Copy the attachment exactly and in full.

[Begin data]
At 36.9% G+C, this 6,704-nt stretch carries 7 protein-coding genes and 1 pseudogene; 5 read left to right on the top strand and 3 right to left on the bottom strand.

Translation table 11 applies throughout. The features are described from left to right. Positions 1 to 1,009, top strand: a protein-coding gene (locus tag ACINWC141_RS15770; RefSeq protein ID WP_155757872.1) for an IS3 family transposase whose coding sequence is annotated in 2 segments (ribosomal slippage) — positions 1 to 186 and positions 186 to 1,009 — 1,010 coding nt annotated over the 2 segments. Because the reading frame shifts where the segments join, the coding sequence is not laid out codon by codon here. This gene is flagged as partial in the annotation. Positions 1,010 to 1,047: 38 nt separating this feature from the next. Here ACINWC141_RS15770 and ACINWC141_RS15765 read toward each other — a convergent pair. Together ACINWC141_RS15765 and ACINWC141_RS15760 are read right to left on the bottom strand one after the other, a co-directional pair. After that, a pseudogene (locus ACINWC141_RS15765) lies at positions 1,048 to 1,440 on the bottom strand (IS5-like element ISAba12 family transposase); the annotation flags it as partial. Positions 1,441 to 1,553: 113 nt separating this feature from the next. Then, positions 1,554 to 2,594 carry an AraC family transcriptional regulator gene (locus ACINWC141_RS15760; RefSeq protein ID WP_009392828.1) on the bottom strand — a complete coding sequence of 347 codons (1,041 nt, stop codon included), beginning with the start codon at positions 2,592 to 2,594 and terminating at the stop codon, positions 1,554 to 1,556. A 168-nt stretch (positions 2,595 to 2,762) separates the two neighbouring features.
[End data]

At 36.9% G+C, this 6,704-nt stretch carries 7 protein-coding genes and 1 pseudogene; 5 read left to right on the top strand and 3 right to left on the bottom strand.

Translation table 11 applies throughout. The features are described from left to right. Positions 1 to 1,009, top strand: a protein-coding gene (locus tag ACINWC141_RS15770; RefSeq protein ID WP_155757872.1) for an IS3 family transposase whose coding sequence is annotated in 2 segments (ribosomal slippage) — positions 1 to 186 and positions 186 to 1,009 — 1,010 coding nt annotated over the 2 segments. Because the reading frame shifts where the segments join, the coding sequence is not laid out codon by codon here. This gene is flagged as partial in the annotation. Positions 1,010 to 1,047: 38 nt separating this feature from the next. Here ACINWC141_RS15770 and ACINWC141_RS15765 read toward each other — a convergent pair. Together ACINWC141_RS15765 and ACINWC141_RS15760 are read right to left on the bottom strand one after the other, a co-directional pair. After that, a pseudogene (locus ACINWC141_RS15765) lies at positions 1,048 to 1,440 on the bottom strand (IS5-like element ISAba12 family transposase); the annotation flags it as partial. Positions 1,441 to 1,553: 113 nt separating this feature from the next. Then, positions 1,554 to 2,594 carry an AraC family transcriptional regulator gene (locus ACINWC141_RS15760; RefSeq protein ID WP_009392828.1) on the bottom strand — a complete coding sequence of 347 codons (1,041 nt, stop codon included), beginning with the start codon at positions 2,592 to 2,594 and terminating at the stop codon, positions 1,554 to 1,556. A 168-nt stretch (positions 2,595 to 2,762) separates the two neighbouring features.